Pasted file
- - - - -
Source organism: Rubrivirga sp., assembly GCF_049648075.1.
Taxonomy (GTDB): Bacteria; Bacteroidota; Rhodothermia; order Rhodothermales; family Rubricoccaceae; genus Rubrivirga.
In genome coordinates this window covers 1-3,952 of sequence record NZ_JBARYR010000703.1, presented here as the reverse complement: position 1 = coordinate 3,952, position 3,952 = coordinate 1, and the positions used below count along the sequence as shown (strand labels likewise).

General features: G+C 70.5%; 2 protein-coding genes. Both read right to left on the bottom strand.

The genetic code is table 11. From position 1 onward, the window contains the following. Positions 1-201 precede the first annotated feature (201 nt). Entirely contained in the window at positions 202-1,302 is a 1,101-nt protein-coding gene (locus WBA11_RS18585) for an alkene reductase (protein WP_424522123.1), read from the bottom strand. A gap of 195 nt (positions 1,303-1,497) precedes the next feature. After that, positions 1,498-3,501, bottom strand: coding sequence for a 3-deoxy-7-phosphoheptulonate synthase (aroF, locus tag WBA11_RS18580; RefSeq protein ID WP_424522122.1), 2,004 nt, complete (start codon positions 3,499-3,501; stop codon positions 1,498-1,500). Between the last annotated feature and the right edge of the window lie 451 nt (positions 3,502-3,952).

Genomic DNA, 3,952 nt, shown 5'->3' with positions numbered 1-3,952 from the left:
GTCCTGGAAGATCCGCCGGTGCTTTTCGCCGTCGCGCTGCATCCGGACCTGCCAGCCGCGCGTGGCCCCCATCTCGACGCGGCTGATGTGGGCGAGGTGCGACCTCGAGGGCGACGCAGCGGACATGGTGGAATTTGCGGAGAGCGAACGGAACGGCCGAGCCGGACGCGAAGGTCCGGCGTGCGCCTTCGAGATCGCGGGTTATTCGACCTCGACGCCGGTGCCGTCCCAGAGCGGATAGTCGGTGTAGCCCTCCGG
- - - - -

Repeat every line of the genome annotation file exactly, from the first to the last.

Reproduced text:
Source organism: Rubrivirga sp., assembly GCF_049648075.1.
Taxonomy (GTDB): Bacteria; Bacteroidota; Rhodothermia; order Rhodothermales; family Rubricoccaceae; genus Rubrivirga.
In genome coordinates this window covers 1-3,952 of sequence record NZ_JBARYR010000703.1, presented here as the reverse complement: position 1 = coordinate 3,952, position 3,952 = coordinate 1, and the positions used below count along the sequence as shown (strand labels likewise).

General features: G+C 70.5%; 2 protein-coding genes. Both read right to left on the bottom strand.

The genetic code is table 11. From position 1 onward, the window contains the following. Positions 1-201 precede the first annotated feature (201 nt). Entirely contained in the window at positions 202-1,302 is a 1,101-nt protein-coding gene (locus WBA11_RS18585) for an alkene reductase (protein WP_424522123.1), read from the bottom strand. A gap of 195 nt (positions 1,303-1,497) precedes the next feature. After that, positions 1,498-3,501, bottom strand: coding sequence for a 3-deoxy-7-phosphoheptulonate synthase (aroF, locus tag WBA11_RS18580; RefSeq protein ID WP_424522122.1), 2,004 nt, complete (start codon positions 3,499-3,501; stop codon positions 1,498-1,500). Between the last annotated feature and the right edge of the window lie 451 nt (positions 3,502-3,952).

Genomic DNA, 3,952 nt, shown 5'->3' with positions numbered 1-3,952 from the left:
GTCCTGGAAGATCCGCCGGTGCTTTTCGCCGTCGCGCTGCATCCGGACCTGCCAGCCGCGCGTGGCCCCCATCTCGACGCGGCTGATGTGGGCGAGGTGCGACCTCGAGGGCGACGCAGCGGACATGGTGGAATTTGCGGAGAGCGAACGGAACGGCCGAGCCGGACGCGAAGGTCCGGCGTGCGCCTTCGAGATCGCGGGTTATTCGACCTCGACGCCGGTGCCGTCCCAGAGCGGATAGTCGGTGTAGCCCTCCGG